Q: An internet video shows Subaru Outback coolant being drained by loosening the lower water hose. Is there any easier way to drain the fluid?
B.K., Riverwoods, Illinois
A: Yep. There is a drain plug at the bottom of the radiator. (You may have to remove a cover to gain access.) But if you are impatient and want to get a bit more coolant out of the engine, the hose technique makes sense. Removing the radiator cap also speeds things up. Be sure to dispose of the used coolant properly by recycling, not pouring it down the sewer.
Q: I have a 1965 Ford Mustang with a 289 CID engine. (I have owned it since 1975). I drive it only about 400 miles a year. As you are aware, this automobile originally used leaded gasoline, but today only unleaded gasoline is available. With the switchover to unleaded years ago, I originally started adding lead additive to my gasoline, but in the past couple of years I have not, after speaking with a mechanic who said that with the number of miles I drive each year, I don’t need the lead to coat the valves. Also, the engine runs a little rough with the 89-octane gas but was very rough when I used higher octane gas years ago. Now my problem: When I start the car, it blows heavy black smoke (carbon?) out the exhaust, to such an extent that it causes a heavy greasy black smudge on my garage floor. (I use a carpet to protect the floor.) This occurs every time I start the car, even if I have driven 10 or 20 miles to somewhere, stop the engine and then restart it 10 minutes later. This occurred both while I was adding the lead additive and now without the additive. What is causing this, and is there some way to correct it?
G.B., Bristol, Connecticut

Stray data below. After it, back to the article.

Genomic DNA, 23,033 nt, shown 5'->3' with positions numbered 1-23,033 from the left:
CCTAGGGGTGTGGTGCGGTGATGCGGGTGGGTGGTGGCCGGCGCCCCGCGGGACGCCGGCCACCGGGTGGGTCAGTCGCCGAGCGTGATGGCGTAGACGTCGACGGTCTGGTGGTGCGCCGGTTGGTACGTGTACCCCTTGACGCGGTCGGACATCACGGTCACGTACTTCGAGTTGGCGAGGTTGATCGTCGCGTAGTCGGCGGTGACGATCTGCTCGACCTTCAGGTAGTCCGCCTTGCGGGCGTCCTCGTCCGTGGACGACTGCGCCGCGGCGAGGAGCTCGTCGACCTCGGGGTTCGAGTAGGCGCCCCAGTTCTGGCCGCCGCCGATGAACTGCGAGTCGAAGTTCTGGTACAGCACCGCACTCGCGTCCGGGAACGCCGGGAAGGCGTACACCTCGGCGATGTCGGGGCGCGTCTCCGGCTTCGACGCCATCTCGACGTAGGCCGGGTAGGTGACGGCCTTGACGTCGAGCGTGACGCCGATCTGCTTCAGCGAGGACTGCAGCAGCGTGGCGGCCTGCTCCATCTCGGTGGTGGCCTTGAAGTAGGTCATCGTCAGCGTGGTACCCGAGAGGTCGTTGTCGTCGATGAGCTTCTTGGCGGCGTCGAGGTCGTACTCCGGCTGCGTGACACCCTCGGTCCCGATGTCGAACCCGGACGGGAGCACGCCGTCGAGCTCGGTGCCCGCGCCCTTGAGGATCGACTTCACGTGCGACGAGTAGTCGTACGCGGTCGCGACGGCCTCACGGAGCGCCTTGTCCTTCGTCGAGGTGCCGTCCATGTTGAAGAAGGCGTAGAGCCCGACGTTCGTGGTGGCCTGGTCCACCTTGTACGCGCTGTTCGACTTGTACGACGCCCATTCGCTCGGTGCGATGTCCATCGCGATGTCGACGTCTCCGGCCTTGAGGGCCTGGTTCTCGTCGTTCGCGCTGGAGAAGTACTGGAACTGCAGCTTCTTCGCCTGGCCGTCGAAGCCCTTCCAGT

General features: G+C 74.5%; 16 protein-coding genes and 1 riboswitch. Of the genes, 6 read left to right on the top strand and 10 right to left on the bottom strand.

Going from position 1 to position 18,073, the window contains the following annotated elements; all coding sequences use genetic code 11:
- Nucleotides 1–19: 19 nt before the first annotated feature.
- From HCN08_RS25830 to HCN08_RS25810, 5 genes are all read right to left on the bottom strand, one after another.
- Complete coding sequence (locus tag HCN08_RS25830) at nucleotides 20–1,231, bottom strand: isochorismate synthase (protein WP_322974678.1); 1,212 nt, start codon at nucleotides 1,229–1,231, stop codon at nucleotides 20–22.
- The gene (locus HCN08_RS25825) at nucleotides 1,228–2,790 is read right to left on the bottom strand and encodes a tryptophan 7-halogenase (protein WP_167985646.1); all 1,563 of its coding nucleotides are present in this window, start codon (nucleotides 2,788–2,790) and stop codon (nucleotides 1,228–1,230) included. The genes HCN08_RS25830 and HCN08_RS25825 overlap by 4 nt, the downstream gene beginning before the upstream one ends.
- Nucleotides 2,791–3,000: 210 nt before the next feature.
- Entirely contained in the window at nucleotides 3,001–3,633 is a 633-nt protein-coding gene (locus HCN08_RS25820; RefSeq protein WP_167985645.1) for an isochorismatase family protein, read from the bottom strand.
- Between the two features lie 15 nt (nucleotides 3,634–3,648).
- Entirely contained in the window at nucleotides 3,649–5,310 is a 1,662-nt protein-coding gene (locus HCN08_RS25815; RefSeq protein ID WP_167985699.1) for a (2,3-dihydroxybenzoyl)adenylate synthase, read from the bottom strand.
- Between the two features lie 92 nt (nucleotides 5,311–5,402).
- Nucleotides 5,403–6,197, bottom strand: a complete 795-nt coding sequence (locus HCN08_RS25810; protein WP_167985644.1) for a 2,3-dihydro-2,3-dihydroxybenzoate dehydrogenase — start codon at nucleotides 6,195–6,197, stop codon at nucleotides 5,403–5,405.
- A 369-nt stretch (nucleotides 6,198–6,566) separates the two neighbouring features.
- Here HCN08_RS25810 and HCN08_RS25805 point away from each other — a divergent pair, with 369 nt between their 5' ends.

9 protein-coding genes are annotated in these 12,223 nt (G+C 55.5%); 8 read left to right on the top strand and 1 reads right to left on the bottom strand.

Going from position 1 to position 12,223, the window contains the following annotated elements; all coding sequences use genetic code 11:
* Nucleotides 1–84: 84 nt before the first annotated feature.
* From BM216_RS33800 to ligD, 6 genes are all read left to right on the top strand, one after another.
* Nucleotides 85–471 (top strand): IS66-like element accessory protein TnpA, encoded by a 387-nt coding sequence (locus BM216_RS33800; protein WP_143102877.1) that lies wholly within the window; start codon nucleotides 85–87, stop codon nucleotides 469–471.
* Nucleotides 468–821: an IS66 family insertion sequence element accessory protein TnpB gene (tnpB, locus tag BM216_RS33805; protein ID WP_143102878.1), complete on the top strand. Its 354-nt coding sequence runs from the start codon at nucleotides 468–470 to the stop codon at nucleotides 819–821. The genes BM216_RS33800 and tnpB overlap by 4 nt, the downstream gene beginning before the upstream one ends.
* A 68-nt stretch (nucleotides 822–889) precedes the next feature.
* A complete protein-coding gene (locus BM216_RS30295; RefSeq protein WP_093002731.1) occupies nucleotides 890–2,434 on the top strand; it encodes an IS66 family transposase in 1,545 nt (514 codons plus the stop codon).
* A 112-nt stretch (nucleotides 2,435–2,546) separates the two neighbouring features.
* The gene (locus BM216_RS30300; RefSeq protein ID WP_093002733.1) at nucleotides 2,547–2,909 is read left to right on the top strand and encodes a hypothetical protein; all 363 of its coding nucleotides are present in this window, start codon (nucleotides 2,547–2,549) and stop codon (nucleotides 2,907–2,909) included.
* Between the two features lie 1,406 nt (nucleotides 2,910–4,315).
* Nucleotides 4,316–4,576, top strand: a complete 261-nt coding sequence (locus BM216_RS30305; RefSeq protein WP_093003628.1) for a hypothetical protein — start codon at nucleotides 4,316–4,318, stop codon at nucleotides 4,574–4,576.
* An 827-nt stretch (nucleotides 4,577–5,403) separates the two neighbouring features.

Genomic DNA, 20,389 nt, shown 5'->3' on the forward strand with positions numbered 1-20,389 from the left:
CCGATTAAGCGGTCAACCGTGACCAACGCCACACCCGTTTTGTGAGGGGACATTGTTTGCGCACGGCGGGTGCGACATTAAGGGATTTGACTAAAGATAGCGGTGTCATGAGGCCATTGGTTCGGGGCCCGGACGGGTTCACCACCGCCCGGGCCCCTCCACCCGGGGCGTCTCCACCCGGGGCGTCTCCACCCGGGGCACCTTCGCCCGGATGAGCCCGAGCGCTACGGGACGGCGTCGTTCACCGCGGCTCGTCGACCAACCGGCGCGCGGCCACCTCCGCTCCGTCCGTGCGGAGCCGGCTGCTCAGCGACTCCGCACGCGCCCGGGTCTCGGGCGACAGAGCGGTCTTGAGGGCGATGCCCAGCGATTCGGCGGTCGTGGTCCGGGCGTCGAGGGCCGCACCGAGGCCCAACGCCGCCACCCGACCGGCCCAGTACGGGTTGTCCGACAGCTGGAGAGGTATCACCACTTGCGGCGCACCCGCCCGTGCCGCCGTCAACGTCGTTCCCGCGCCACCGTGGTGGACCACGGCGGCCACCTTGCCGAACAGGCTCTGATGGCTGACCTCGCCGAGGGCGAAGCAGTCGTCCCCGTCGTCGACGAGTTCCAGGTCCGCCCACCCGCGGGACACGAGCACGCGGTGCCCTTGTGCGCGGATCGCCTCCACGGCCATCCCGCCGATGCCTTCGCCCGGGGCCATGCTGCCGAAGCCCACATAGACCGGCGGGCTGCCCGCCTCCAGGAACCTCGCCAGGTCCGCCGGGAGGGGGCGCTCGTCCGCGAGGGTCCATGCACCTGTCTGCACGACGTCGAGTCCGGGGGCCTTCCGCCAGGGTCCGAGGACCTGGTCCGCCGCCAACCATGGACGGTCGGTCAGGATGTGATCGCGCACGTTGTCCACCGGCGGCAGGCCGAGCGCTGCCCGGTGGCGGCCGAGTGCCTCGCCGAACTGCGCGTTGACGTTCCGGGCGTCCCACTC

A: Chances are the black is coming from a buildup of soot in the exhaust system. When you start the engine, that sudden rush of exhaust and water vapor spits some of it out. It is probably nothing to worry about. Lead buildup created cushions on the valve seats. With so few miles per year, valve damage is not an issue.
Q: I own a 2021 Honda CR-V and the idle-stop feature stopped working recently so I had the dealer look at it. His explanation was that I should not be using this in stop-and-go driving as it does cause battery voltage drain to the point the feature stops working altogether. One of the parameters it looks at is battery voltage, according to Honda. It is irritating that it defaults to active, so the first thing I do when I get in the car is turn it off!
A: You don’t need the stop-start feature on the highway; you need it in town. Duh. To prevent killing the battery, the stop-start feature is turned off if the voltage drops below a certain level.
Q: My car has the automatic stop-start system on the engine. If I go out to start my car some morning and the battery has run down enough that it won't start the car, can I push the "start" button to start the car's systems, then put on the brake and shift the gear selector knob to "D" then take my foot off the brake, and start the car?
J.B., Jacksonville, Illinois
A: Have you tried it? I don’t think it will work. A dead battery is just that: dead. RIP. (Replace It Pronto.)
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